The sky’s a hard, ceramic blue, and the late afternoon so hot and close the park reached capacity long ago, filled with Frisbee throwers and skateboarders and people sleeping on the grass or drinking on the benches or just sitting looking around, while those still hurrying purposefully from work flow in an unbroken stream to the station, or stand staring down at their mobile phones in lines at the lights, waiting for direction, pedestrian or otherwise.
A man dressed as Super Mario in blue dungarees, red neckerchief and flat cap runs through them all, one arm working like a piston, the other bent up with his hand flat on his cap to hold it on. Suddenly he stops and leaps up, scissoring his legs. A builder leans out of his van in the queue of traffic and shouts something I don’t catch. Super Mario does though; he waves his cap in the air, shouts Wa-hoo! then carries on running.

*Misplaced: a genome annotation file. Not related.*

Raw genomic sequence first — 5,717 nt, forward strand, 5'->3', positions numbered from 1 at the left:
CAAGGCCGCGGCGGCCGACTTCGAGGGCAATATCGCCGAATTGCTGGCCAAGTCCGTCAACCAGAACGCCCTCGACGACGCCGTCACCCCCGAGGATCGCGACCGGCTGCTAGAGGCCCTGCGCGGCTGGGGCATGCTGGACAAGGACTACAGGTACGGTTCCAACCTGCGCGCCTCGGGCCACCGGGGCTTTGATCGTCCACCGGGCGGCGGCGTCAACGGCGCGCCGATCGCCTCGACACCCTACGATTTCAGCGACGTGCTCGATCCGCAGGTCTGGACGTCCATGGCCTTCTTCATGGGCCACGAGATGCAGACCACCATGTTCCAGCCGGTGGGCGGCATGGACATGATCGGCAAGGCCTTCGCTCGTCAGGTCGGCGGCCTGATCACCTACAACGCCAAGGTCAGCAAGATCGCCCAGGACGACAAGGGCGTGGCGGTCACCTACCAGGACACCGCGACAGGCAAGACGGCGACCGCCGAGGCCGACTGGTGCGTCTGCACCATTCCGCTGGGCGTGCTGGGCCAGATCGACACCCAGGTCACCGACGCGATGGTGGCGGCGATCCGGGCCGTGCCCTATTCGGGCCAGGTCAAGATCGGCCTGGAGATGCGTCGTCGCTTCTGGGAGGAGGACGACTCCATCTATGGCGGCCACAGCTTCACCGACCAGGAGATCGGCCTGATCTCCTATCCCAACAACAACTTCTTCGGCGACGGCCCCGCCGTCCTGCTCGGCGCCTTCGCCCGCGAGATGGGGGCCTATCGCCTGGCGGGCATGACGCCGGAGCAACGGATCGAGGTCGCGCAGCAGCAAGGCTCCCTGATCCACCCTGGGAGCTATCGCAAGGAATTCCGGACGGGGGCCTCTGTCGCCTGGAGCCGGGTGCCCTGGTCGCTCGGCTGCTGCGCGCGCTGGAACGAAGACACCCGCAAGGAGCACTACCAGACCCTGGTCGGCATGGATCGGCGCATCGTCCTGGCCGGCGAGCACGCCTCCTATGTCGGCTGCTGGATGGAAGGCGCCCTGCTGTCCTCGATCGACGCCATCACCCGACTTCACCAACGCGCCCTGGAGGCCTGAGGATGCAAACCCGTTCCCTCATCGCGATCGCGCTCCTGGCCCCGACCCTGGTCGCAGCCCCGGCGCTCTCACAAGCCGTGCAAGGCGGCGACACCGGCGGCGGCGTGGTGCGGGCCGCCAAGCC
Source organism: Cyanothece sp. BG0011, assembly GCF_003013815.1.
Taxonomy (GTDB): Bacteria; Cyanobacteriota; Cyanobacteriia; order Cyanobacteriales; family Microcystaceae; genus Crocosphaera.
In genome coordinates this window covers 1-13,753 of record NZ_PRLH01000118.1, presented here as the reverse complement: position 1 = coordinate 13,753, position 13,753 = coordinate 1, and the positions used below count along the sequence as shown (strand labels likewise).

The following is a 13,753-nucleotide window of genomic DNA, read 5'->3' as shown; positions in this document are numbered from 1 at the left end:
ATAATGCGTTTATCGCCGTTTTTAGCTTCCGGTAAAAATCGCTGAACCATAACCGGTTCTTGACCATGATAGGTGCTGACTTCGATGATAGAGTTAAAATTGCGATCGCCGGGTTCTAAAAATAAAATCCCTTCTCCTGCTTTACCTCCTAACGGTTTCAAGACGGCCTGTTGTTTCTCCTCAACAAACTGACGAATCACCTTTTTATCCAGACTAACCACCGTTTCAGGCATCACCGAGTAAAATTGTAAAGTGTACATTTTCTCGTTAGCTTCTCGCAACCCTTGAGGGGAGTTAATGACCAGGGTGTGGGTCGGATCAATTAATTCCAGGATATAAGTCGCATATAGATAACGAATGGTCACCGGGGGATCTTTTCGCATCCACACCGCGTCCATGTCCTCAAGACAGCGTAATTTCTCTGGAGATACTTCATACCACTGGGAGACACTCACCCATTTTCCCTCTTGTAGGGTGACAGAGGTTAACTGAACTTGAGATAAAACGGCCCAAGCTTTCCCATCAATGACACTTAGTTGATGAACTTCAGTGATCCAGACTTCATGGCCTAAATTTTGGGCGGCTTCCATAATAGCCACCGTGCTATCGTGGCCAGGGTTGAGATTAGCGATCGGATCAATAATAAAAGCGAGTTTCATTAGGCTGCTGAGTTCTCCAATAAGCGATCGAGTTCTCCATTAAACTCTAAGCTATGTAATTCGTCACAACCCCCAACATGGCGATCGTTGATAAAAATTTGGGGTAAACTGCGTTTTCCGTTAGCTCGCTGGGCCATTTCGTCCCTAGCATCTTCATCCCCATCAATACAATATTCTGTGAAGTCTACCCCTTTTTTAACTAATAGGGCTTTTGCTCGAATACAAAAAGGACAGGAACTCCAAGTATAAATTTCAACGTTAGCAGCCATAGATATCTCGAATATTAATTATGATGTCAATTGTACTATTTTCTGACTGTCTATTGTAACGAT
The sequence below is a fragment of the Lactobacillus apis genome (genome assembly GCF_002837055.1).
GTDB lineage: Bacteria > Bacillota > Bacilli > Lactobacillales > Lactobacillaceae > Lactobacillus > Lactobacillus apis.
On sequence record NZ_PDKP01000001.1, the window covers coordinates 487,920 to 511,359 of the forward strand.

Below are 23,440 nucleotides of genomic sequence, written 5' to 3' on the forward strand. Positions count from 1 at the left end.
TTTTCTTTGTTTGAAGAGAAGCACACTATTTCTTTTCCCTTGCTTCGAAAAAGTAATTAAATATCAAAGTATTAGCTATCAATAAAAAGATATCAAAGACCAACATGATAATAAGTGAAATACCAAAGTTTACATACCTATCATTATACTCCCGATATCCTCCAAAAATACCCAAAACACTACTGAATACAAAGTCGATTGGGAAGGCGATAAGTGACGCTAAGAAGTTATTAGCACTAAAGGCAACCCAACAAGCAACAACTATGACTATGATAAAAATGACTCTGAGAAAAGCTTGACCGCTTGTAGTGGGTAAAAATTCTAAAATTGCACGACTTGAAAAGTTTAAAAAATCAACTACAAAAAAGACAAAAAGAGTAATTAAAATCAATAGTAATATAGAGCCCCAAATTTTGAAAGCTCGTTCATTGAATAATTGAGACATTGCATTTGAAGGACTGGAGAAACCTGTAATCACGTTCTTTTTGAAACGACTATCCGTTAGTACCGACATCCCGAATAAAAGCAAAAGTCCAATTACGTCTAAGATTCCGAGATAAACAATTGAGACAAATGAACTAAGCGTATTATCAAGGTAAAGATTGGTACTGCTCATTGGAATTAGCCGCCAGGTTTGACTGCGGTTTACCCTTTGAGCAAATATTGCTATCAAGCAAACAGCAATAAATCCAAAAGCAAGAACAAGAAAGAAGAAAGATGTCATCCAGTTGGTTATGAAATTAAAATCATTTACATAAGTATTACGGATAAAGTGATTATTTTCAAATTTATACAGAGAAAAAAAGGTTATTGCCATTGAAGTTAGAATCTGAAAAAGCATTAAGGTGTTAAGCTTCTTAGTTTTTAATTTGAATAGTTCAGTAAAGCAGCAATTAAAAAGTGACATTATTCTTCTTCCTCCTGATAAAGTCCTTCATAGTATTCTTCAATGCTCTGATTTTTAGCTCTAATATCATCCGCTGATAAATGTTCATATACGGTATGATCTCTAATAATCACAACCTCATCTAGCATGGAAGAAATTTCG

You could say that Ella’s been drinking to celebrate the sunshine, like everyone else in the park. Actually, she celebrates most days that way, the only difference today being not the weather but the fact that she fell over when she finally made it home, cracking her head on something solid in the kitchen. Her family called the ambulance.
Ella has already put herself to bed. When we prod her sufficiently to get her to talk, she sits up suddenly and irritably, beats a bunch of pillows, then peers out at us all. I think I recognise her from somewhere. The corset, the wide, painted smile, the smudged makeup, the deranged peak of her hair. Surely it’s Ursula from The Little Mermaid?
‘How are you feeling?’ I ask her.
She leers at me, rolls over, and pats the bed beside her.
‘Come here and I’ll tell ya’